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Environmental fate & pathways

Additional information on environmental fate and behaviour

Administrative data

Endpoint:
additional information on environmental fate and behaviour
Type of information:
experimental study
Adequacy of study:
weight of evidence
Study period:
June 2008-
Reliability:
2 (reliable with restrictions)
Rationale for reliability incl. deficiencies:
other: Non-GLP, non-guideline compliant experimenta study

Data source

Reference
Reference Type:
publication
Title:
Resuspension behaviour of aluminium treated lake sediments: effects of ageing and pH
Author:
Egemose S, Wauer G, Kleeberg A
Year:
2009
Bibliographic source:
Hydrobiologia 636:203–217

Materials and methods

Test guideline
Qualifier:
no guideline followed
Principles of method if other than guideline:
Behaviour of aluminium in aquatic environment was studied in laboratory by adding Al2(SO3)4 to sediment core samples simultaneously with fresh suspended particulate matter to mimic sedimentation of lake water. Behaviour of Al was monitored for 4 months in undisturbed and disturbed (resuspension) conditions. Also, influence of pH on dissolved Al concentrations was studied.
GLP compliance:
no

Test material

Constituent 1
Reference substance name:
sediment containing aluminium
IUPAC Name:
sediment containing aluminium
Details on test material:
Lake Möllen, NE Germany, is a shallow polymictic hard water lake (alkalinity 2.73 ± 0.95 mmol l-1). Due to a constantly high external phosphorous (P) load the lake was polytrophic in recent years. The lake was treated by aluminium sulphate Al2(SO4)3 to precipitate P in the water column and to prevent internal P loading.

Results and discussion

Any other information on results incl. tables

Experimental Al application (4.8 g m-2) resulted in a 1-cm thick Al layer on the sediment surface of the treated cores. The content of particulate Al equalled that of control after 4 months, while concentrations of dissolved Al equalled the control after two weeks. Biofilm was found to have a stabilizing effect on resuspension of Al. This maybe because Al floc structure may become better crystallized, or floc aged for 2–4 months may have surface areas matching more crystallized Al forms, or Al flocs may become stabilized and successive incorporated in the biofilm or Al may form complexes with humic matter which can further enhanced the stabilization.In general, added Al undergoes hydrolysis and polymerisation leading to size growth and agglutination of the floc stabilizing the sediment surface. This process is disordered by increasing pH. An elevated pH leads to higher dissolved Al concentrations, as Al(OH)3 only dominates at pH 6–8 whereas higher pH leads to dissolution of the floc.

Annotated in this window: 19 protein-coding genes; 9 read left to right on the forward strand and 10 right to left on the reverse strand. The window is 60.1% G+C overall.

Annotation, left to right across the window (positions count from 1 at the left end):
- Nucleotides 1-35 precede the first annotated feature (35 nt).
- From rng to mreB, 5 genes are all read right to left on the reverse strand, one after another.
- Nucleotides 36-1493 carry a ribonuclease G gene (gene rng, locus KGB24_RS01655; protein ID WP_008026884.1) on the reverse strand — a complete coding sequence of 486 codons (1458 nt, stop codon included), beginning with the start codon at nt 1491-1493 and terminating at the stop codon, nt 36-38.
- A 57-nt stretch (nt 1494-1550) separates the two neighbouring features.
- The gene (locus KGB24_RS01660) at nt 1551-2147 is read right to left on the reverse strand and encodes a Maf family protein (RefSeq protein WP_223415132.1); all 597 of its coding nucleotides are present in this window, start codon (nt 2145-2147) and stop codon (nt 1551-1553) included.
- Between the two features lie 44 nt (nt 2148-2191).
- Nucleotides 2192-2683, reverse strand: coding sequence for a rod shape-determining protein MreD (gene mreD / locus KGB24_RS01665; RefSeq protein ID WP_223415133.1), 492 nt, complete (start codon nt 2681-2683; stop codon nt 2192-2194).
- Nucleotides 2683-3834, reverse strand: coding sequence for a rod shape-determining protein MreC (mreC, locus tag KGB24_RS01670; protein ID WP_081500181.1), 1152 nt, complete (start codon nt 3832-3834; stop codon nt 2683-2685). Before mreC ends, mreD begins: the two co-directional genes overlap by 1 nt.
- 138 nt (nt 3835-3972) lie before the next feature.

Applicant's summary and conclusion

Conclusions:
In shallow Al-treated lakes prone to resuspension, the Al floc is very mobile and easy to resuspend during the first days and weeks after treatment and could potentially be relocated in the lake. With ageing the floc stability increases within 2–4 months to the same level as natural lake sediment depending on the biofilm extension.
Executive summary:

Behaviour of aluminium in aquatic environment was studied in laboratory in non-GLP, non-guideline study. Al2(SO3)4 was added to intact sediment core samples simultaneously with fresh suspended particulate matter to mimic sedimentation of lake water. This mixture was gently added to the cores without disturbing the sediment surface. Two cores were left as control cores not treated with Al. An open erosion chamber (microcosm) was used for determining resuspension and lake water was continuously pumped through it by a peristaltic pump. Concentrations of dissolved Al and particulate Al were determined. The content of particulate Al equalled that of control after 4 months, while concentrations of dissolved Al equalled the control after two weeks. Biofilm was found to have a stabilizing effect on resuspension of Al. Even though Al was mobile and easy to resuspend during the first days and weeks after treatment the floc stability increases within 2–4 months to the same level as natural lake sediment.